Welcome to the Africa Open Data Network Monthly resource list for OCTOBER 2021. Every month we put together content including a reading list, avenues for capacity building, and events from different stakeholders across the globe on the use of data for equal and sustainable development.
Discussion Paper: The Data Side of Leaving No One Behind_
Development Initiatives have developed an approach called data landscaping. Its scope covers the political economy of data within a country; the structures and standards that govern the collection, production, and sharing of data; the information systems themselves; and the culture that drives the demand for, and use of data to inform decisions on poverty eradication and ensure no one is left behind. Read more
Blog: Measuring Women’s work
How many men and women were employed last week? How many hours did they work in their main jobs? And how many hours did they work in unpaid activities such as caring for children? These are seemingly straightforward questions but measuring paid and unpaid work through household surveys is anything but straightforward. This holds true especially for women in developing countries, who are more often engaged in informal activities such as microenterprises or small-scale farming — activities that can fall through the cracks of traditional surveys.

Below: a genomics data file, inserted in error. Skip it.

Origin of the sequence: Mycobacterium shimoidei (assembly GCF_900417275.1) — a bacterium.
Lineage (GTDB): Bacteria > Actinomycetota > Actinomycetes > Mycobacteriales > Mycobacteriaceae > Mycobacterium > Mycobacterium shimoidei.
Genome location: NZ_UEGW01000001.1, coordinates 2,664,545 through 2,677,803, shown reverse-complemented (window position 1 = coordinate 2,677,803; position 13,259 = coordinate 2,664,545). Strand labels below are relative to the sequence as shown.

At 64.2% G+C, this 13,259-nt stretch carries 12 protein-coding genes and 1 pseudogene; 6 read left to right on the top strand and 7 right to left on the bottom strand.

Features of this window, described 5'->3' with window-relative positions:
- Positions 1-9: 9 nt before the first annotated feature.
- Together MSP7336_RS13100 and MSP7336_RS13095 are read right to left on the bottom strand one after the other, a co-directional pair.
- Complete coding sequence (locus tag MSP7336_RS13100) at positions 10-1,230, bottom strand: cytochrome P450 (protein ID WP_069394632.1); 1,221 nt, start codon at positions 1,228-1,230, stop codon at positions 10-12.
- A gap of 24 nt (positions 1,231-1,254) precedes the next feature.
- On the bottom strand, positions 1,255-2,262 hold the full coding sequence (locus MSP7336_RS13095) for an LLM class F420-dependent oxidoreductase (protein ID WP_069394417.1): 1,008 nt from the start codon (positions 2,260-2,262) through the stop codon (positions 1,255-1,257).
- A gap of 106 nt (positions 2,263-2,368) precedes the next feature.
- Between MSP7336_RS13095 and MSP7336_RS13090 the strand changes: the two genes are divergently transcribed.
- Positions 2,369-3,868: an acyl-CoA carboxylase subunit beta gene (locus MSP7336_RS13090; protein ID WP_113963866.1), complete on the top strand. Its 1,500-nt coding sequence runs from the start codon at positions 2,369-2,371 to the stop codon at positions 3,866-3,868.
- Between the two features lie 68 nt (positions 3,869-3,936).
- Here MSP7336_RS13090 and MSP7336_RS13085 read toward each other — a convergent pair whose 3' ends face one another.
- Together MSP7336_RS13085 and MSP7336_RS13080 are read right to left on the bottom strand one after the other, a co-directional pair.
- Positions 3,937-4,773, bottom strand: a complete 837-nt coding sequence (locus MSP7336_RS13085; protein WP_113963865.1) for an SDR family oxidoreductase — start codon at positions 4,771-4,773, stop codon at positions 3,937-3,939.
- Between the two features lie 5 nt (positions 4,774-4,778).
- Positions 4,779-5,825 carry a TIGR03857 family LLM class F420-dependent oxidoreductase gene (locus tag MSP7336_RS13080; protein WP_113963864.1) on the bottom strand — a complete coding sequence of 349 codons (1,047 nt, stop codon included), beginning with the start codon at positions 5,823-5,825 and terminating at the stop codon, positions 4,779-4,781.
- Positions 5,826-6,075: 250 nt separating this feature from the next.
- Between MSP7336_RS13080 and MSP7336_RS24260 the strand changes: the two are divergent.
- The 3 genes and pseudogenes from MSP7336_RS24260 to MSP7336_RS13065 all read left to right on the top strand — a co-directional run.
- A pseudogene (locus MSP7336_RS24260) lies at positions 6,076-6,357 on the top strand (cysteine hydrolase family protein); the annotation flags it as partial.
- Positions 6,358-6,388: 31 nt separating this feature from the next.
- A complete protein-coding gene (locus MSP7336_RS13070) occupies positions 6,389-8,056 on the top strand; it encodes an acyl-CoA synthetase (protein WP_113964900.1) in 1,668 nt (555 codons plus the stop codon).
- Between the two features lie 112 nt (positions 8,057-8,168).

To improve the measurement of women’s work and provide guidance on good measurement practices, the International Labour Organization (ILO) and the World Bank collaborated with the Sri Lanka Department of Census and Statistics (DCS) between 2017 and 2019 on a multi-stage pilot study. The study compared the outcomes of two types of household surveys: the labor force survey (LFS) and a multi-topic living standards survey (MLSS). Read more
The Sustainable Development Goals (SDGs) present an unprecedented monitoring challenge for governments and National Statistical Offices (NSOs). As a result of increasing demands for data from users, declining budgets, and rising data-collection costs, interest has grown in harnessing data from new partners in the national “data ecosystem.” The potential for “big data” to support SDG monitoring has incited considerable enthusiasm with many emerging experiences and use cases which underscore the need for increased collaboration and partnership. Read more.